Rais Khan belonged to the Mewati gharana (lineage), which is connected to Indore gharana and the "beenkar baz gayaki ang" (singing style combined with rudra veena approaches) carried out by Rais Khan's father Mohammed Khan, a rudra veena player and a sitarist. Despite his extensive meend work and the gandhar pancham sitar style he used, Rais Khan's alapi, gatkari and gamaki work was different in approach, pacing, and even technique, from the Etawah style. Amongst the khayal and dhrupad doyens, Rais Khan's gharana was a lineage containing the masters Haddu Khan, Hassu Khan, Nathan Khan, Bande Ali Khan, Babu Khan, Wazir Khan, Waheed Khan, Murad Khan, Latif Khan, Majid Khan, Nazeer Khan, Amanat Khan and Rajab Ali Khan of Dewas.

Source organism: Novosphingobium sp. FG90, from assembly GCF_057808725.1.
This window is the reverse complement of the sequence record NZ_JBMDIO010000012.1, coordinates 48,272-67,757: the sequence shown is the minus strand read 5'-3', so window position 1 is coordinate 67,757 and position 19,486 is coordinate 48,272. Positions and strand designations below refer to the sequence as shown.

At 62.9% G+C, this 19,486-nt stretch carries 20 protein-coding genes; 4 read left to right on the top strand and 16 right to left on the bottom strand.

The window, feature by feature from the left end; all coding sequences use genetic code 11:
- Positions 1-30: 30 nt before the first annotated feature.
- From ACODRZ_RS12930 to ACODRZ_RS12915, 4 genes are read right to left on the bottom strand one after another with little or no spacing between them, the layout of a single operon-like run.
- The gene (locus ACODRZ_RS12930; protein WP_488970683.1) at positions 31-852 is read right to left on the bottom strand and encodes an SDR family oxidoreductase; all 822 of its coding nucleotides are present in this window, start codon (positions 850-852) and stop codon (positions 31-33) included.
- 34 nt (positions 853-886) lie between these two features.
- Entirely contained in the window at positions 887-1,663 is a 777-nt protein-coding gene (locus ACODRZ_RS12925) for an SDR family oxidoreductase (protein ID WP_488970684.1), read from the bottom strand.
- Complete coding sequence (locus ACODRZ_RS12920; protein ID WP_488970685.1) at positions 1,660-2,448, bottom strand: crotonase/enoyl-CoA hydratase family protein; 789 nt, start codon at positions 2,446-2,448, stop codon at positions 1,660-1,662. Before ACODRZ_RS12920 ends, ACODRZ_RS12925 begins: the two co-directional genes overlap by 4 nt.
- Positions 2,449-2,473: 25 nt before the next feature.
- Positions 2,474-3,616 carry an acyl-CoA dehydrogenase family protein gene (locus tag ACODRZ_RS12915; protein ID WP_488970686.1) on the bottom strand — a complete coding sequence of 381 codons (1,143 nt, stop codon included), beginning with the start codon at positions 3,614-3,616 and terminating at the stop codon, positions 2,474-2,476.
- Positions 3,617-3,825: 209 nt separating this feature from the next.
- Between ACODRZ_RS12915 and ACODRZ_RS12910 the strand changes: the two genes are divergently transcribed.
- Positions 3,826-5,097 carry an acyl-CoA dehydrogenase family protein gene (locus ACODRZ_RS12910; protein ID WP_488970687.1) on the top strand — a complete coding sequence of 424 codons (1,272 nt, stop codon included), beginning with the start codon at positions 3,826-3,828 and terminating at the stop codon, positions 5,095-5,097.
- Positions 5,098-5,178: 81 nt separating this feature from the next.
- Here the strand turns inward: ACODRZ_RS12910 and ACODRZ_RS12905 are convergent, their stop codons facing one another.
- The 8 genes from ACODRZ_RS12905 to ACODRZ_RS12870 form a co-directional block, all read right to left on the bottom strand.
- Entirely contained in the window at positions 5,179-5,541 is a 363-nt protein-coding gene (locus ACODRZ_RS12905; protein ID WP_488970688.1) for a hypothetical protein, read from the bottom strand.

As Rais Khan's mother was a singer and his father was a beenkar (veena player), a unique combination of khyal (the most popular classical vocal style), dhrupad (the older and more orthodox classical form) and thumri (lyrical semi-classical form) – 'angs' (approaches) developed in his playing.
He gave his first public concert at Sunderbai Hall in the presence of the then Governor of Bombay Sir Maharaja Singh. In 1955, Khan was chosen to represent India in the International Youth Festival in Warsaw. He has also performed at the Kennedy Center. While in India, he played film music for Lata Mangeshkar, Mohammed Rafi and Asha Bhosle. He had toured extensively throughout the world.